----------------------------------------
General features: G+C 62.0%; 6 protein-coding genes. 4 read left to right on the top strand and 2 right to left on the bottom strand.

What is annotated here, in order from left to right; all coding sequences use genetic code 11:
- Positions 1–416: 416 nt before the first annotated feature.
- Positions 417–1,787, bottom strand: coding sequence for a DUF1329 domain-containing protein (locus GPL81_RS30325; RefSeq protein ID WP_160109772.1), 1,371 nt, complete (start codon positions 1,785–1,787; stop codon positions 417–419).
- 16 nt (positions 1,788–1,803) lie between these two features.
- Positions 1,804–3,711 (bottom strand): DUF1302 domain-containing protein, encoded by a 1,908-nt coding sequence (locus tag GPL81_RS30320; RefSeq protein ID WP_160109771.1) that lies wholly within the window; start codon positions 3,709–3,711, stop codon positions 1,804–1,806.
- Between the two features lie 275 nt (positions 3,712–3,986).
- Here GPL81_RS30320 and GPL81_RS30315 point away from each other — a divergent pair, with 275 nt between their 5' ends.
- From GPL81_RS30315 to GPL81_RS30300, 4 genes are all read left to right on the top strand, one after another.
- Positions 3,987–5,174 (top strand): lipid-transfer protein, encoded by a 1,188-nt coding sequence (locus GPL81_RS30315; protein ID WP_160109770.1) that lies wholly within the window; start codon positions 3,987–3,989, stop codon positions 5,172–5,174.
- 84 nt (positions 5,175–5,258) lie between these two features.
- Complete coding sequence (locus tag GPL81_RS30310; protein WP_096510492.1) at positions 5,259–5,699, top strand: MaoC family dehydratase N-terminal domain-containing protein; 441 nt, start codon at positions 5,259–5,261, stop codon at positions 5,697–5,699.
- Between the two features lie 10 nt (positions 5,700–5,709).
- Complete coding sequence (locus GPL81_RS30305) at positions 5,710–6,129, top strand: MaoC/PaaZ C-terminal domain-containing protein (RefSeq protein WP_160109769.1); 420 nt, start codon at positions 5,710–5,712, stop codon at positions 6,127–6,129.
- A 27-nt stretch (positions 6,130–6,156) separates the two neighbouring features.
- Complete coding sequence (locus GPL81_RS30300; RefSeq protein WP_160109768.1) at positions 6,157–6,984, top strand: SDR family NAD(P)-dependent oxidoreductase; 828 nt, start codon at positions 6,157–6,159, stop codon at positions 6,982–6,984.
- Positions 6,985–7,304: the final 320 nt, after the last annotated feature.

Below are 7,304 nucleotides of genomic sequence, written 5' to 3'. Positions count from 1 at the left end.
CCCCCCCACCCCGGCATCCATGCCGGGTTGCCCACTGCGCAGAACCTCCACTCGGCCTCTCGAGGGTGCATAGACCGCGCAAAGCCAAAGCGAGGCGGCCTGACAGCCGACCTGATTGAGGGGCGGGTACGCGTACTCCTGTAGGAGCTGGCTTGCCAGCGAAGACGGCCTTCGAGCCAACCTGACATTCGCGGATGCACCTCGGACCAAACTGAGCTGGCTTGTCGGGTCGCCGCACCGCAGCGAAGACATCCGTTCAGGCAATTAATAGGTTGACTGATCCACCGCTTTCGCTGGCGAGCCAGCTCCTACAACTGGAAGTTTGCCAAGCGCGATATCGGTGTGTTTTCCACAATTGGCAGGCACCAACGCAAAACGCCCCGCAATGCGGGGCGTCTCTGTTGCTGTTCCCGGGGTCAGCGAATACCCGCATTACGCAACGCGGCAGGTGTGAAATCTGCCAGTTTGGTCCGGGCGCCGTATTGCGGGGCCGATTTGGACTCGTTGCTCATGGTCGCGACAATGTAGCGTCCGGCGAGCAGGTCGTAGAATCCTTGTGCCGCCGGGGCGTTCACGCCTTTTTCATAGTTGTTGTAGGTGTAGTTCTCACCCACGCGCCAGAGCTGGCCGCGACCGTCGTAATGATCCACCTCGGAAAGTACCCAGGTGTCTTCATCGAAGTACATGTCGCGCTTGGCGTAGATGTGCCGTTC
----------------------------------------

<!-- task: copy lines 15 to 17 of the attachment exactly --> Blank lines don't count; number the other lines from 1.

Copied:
- A 27-nt stretch (positions 6,130–6,156) separates the two neighbouring features.
- Complete coding sequence (locus GPL81_RS30300; RefSeq protein WP_160109768.1) at positions 6,157–6,984, top strand: SDR family NAD(P)-dependent oxidoreductase; 828 nt, start codon at positions 6,157–6,159, stop codon at positions 6,982–6,984.
- Positions 6,985–7,304: the final 320 nt, after the last annotated feature.